The Independent Filmmaker Project (IFP) and the United Nations Department of Public Information have announced details of the fifth annual ENVISION conference, which will be held April 10-11, 2013 at the Directors Guild of America Theater and the 92Y Tribeca in New York City.
ENVISION 2013: Stories of the Global Health Challenge will connect UN experts and NGOs with some of the most creative minds in filmmaking and new media, enabling them to work together to find new and compelling ways to create momentum for social change. The program will be built around three key global health issues: reversing the spread of disease, maternal health and society’s approach to aging. The event will be an opportunity for filmmakers and social change activists to forge partnerships that help them promote their causes and reach wider audiences.
Highlights of the event include an opening night screening of ‘Blood Brother‘ winner of the U.S. Documentary Grand Jury Prize and the Documentary Audience Award at the 2013 Sundance Film Festival. The screening will be followed by a Q&A with director Steve Hoover.
Academy-Award winner Fisher Stevens and story architect of film, TV and games Lance Weiler head a stellar cast of speakers and presenters that also includes Alexandre Kalache, Founder of the International Center on Policies on Ageing, and Gene Bukhman, Director of Partners in Health Program in Non-Communicable Disease and Social Change.
“It is our goal to challenge and empower creative thinking around the global issues of health and aging through this year’s edition of Envision,” said Joana Vicente, Executive Director of IFP. “Storytelling plays a vital role in the way our community addresses these issues, and advancements in technology have only strengthened the impact of these voices. Envision is an opportunity to bring together experts and storytellers working on different platforms, with the shared goal of building creative solutions to global problems.”
“Documentary filmmakers play a crucial role in pushing health-related issues to the forefront of the global agenda,” Said Peter Launsky-Tieffenthal, United Nations Under- Secretary-General for Communications and Public Information. “Our opening night film, winner of the Sundance Jury and Audience Awards – Blood Brother – clearly demonstrates the ability of non-fiction filmmaking to influence a wide audience and move the needle on pressing social issues,” he added.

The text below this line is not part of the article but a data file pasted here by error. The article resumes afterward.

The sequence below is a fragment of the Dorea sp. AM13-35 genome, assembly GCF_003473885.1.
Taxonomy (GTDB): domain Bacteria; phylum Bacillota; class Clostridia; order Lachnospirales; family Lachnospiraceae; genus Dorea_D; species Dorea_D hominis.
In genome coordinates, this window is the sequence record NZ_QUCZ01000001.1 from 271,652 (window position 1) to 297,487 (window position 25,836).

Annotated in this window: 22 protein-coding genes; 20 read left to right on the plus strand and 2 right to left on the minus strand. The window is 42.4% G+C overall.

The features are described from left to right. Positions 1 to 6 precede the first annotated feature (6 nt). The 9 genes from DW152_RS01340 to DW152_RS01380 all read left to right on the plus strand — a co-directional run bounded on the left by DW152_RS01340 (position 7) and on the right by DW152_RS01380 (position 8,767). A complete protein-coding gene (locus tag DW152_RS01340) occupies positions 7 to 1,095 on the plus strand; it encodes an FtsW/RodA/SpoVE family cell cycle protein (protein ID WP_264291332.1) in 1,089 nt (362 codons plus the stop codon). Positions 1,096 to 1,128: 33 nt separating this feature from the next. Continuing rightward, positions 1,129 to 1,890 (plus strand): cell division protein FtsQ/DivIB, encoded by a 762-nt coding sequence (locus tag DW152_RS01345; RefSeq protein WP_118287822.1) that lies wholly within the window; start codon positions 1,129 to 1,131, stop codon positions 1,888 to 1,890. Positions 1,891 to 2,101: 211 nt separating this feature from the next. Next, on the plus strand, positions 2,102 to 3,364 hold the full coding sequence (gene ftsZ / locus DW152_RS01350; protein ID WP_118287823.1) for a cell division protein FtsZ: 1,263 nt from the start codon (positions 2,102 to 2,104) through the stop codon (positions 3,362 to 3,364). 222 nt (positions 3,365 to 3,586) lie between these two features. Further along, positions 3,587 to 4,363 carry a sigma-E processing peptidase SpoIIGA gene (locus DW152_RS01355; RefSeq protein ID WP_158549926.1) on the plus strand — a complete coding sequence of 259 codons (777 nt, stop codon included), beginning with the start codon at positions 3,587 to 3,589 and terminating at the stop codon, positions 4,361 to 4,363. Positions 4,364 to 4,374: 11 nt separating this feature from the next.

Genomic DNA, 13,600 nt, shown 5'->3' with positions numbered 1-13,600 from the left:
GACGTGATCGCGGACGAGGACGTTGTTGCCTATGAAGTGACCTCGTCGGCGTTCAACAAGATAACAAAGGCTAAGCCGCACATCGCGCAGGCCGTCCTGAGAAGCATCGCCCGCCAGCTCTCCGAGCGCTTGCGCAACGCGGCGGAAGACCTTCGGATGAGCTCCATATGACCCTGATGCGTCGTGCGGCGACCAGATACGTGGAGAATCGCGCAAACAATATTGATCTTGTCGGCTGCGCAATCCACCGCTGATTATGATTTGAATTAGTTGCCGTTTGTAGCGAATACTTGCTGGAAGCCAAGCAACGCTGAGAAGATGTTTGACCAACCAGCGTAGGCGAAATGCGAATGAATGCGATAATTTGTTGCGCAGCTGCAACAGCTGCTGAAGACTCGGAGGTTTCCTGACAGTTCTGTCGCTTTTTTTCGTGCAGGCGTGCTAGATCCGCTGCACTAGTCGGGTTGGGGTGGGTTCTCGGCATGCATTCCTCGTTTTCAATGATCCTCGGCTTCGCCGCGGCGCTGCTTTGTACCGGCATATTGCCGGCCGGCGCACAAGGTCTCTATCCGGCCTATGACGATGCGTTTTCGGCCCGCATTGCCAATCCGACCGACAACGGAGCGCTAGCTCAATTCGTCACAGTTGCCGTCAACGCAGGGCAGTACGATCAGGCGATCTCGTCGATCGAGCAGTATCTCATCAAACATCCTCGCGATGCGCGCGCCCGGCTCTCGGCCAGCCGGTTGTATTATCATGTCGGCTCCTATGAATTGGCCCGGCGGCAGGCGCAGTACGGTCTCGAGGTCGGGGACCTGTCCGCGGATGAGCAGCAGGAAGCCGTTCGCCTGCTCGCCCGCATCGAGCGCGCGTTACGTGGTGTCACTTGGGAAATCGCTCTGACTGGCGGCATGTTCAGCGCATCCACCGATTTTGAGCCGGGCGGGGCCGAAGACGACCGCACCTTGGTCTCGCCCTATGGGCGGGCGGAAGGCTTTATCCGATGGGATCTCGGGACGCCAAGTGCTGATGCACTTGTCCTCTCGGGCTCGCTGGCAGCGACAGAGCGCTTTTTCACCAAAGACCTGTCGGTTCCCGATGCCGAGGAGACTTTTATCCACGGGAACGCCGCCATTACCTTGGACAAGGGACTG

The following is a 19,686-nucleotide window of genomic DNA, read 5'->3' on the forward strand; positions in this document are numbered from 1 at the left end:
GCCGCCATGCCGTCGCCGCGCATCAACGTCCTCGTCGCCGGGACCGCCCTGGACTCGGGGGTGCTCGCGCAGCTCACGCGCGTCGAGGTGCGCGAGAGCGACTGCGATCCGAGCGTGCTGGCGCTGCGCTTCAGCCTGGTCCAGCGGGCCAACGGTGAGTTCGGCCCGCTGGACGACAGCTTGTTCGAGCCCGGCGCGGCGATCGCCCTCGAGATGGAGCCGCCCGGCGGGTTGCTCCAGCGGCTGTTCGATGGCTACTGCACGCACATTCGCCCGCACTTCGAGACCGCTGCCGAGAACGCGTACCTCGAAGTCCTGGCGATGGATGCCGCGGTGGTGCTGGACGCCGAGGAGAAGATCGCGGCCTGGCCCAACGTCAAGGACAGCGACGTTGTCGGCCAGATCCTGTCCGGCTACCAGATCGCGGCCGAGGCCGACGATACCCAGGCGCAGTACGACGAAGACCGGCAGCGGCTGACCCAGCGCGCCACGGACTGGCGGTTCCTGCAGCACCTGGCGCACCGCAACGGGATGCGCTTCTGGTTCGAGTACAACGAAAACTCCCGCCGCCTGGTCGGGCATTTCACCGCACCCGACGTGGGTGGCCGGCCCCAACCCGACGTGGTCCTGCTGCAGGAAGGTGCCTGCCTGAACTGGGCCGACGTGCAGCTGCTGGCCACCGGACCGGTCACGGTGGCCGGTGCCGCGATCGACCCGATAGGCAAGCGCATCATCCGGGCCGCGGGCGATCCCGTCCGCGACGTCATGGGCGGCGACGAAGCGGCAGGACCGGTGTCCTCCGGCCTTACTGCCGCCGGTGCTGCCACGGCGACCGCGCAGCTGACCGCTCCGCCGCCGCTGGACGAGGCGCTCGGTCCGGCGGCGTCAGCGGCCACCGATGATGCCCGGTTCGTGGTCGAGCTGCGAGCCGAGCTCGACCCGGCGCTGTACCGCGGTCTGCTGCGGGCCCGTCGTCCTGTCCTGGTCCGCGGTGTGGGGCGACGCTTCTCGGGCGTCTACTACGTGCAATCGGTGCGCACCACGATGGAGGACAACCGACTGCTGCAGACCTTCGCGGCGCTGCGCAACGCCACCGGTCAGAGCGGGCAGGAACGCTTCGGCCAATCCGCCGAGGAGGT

– ‘Open Heart‘, a 2012 Academy-Award nominee, is the poignant story of eight Rwandan children who leave their families behind and embark on a life-or-death journey to receive high-risk open-heart surgery in Africa’s only free-of-charge, state-of-the-art cardiac hospital. Through a humanitarian lens, director Kief Davidson offers insight on the difficult nature of healthcare in impoverished Africa.
– ‘Kings Point‘, directed by Sari Gilman, another 2012 Academy Award nominee, follows five seniors in an American retirement resort. A bittersweet look at our national obsession with self-reliance, ‘Kings Point‘ explores the dynamic tension between living and aging—between our desire for independence and our need for community—and underscores our powerful ambivalence toward growing old.
– Fisher Stevens, 2010 Academy-Award winner for his social issue documentary ‘The Cove‘ will moderate the highly-anticipated Envision Pitch Session in which champions of innovative global health projects pitch ideas to filmmakers and producers who, in turn, offer their thoughts on how to bring the work to life through film and media.
– My Sky is Falling (MSiF), an immersive experience, will be conducted with volunteer Envision audience members. MSiF, which harnesses technology and story to create empathy for the challenges faced by foster care children is a Reboot Stories project that was designed with former foster care children through the Orange Duffel Bag Foundation, with interdisciplinary teams of Columbia students and data scientists from the Harmony Institute.